More and more comfortable
It may be a function of life, or perhaps it’s just having a couple of kids, but it seems like there is always something to do and something that never gets done. My boots died in Sturgis and that’s where they stayed. After being away from home so long, new boots aren’t a priority – until they’re needed. Trying to plan ahead, I buy a pair at the beginning of the week, which would have been smart if I hadn’t done it in a rush. They hurt so bad I have no choice but to return them and, of course, no time. I load my… um, Harley’s… 2008 Road King Classic with my gear and strap on a shoe box. I have one stop to make before I can get on the road.
Feet in a familiar brand, I start to make my way to Lakewood, NJ. The local H-D dealership there is having a party to kick off the 105th Anniversary (it is also their 8th anniversary.) The guest of honor is Bill Davidson, and this is to be the start-off point for our Ride Home.
The first three-quarters of the tank of gas has gone to picking up the motorcycle, getting it home, packed and returning to the dealership. This gives me time to notice some major differences between this ride and my own. This bike sits much higher than my Softail, which has a custom low-profile seat. The riding position is reminiscent of my ’90 Fat Boy, which someone stole, but one I always thought was very comfortable. The engine is rubber mounted and the front end has a windshield; this combination makes my first glance at the speedo (on the highway) a surprise. I’m doing 80. I back it down and note the smooth ride. I get lost in the six-speed transmission a couple of times, but quickly learn it and find the extra gear enjoyable. The carburetor gone, the fuel-injected motor helps me to look like an idiot each time I shut the bike down. Old habits die hard, I still reach to turn the gas off. That said, the Road King gets more and more comfortable every mile. This is going to be a good place to sit for the next five or six days.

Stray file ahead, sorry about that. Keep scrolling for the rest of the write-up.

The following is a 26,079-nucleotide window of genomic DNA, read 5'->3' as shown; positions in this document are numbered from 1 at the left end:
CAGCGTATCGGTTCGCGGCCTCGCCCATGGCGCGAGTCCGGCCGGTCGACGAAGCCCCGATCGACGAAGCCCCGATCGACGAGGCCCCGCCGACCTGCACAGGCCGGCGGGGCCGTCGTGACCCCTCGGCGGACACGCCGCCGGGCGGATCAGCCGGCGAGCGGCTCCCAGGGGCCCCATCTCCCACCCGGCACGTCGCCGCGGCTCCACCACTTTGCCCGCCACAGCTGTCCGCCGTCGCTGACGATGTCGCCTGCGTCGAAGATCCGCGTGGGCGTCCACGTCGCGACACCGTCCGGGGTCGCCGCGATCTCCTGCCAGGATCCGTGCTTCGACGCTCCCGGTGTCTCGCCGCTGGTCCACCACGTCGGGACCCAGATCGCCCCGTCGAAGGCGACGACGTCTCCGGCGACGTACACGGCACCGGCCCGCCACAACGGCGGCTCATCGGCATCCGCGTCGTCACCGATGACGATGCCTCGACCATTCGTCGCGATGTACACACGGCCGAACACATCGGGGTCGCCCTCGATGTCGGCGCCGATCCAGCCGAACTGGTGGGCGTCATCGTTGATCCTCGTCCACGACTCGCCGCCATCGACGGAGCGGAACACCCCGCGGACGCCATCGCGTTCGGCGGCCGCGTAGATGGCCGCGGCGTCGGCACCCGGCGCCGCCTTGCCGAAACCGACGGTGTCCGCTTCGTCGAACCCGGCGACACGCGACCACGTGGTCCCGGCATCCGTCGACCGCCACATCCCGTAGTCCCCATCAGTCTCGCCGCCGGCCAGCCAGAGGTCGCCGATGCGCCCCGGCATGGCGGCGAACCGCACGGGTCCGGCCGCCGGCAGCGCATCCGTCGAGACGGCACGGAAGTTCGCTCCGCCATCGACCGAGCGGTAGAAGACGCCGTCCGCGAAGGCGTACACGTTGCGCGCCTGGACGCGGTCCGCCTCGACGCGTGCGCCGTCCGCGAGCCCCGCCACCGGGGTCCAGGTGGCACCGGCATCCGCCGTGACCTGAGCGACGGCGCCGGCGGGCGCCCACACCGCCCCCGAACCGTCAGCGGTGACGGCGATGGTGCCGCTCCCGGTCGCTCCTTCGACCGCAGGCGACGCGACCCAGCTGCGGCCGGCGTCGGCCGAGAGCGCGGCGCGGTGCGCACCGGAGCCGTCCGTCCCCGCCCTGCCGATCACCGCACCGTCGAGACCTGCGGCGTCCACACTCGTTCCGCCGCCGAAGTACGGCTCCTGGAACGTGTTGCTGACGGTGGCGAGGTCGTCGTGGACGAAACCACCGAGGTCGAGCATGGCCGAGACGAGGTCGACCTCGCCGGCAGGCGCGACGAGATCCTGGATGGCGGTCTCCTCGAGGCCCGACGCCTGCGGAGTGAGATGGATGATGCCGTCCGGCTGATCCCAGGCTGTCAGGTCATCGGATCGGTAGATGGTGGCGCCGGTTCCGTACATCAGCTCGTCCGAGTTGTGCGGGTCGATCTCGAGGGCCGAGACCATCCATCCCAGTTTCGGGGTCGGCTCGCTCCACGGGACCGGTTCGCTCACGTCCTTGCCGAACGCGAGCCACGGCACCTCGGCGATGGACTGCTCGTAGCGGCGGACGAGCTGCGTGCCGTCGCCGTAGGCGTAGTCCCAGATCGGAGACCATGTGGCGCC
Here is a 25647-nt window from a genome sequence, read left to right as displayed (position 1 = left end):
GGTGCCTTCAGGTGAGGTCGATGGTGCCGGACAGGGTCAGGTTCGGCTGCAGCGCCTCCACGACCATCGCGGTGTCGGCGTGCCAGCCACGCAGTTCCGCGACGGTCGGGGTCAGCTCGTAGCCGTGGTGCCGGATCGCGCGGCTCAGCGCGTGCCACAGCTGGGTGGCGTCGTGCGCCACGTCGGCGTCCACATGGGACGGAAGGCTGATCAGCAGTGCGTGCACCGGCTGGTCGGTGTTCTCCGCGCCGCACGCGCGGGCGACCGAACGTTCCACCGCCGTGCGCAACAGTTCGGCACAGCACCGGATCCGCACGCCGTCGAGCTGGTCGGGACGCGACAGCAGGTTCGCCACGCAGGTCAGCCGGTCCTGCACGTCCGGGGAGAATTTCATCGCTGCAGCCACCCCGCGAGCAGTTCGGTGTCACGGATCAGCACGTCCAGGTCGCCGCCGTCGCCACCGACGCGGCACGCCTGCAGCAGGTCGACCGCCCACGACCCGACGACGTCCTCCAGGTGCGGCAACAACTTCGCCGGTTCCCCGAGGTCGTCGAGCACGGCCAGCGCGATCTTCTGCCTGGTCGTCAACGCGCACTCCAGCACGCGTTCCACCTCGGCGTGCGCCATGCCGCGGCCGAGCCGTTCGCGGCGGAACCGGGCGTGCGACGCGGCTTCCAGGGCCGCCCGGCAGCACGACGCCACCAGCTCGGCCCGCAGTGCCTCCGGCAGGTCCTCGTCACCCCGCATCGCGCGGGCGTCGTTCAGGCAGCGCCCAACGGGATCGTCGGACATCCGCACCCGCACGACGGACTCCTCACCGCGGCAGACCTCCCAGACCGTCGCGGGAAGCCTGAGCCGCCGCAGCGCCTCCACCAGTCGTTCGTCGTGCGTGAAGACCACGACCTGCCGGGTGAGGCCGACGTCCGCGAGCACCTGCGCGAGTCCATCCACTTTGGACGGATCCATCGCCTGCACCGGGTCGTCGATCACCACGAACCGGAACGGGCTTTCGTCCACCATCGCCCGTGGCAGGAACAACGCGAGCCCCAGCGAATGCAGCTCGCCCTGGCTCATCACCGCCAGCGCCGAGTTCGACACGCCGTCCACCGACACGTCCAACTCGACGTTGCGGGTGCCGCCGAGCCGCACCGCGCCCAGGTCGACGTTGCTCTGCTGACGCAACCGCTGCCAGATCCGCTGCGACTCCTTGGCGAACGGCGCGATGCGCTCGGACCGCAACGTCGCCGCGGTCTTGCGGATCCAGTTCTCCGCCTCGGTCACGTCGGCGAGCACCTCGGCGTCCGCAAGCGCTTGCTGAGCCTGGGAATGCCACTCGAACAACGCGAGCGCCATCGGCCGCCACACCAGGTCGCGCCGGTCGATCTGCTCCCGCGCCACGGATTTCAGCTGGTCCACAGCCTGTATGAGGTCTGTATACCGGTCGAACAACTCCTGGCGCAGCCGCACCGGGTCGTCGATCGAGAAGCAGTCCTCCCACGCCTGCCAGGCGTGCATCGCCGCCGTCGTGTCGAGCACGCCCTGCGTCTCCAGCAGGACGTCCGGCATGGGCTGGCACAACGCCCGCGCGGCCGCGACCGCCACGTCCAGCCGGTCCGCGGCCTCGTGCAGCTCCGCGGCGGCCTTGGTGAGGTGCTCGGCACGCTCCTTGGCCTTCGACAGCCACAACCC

Arriving at the dealership just as the party is beginning. I find Bill and get introduced to John and Brian who are making the journey with him. It is this small group that will be riding out tomorrow and I am honored to be joining them. Riding with a group of friends is a special thing; strangers are not casually invited. While the circumstance is unusual, I still respect the situation I am joining.
The turn out for the party is good. H-D/Buell of Ocean County is obviously a dealership with a loyal customer base, and it’s not hard to understand why after meeting the employees. They are a fun-loving bunch with personalities that win you over immediately. They remember everyone’s name, know what they ride, as well as their history. Bill is kept beyond busy signing people’s bikes, books, shirts, jackets, helmets and whatever else can support a signature. Never really having paid attention to the relentlessness of one of these ‘signings,’ I must say it is truly relentless. Bill’s stamina never wanes, he does it genuinely and without effort. It is later in the back office he tells some of the staff that he really enjoys these events. Acknowledging and appreciating the brand’s loyal following in a way that leaves one with the impression that he really gets it.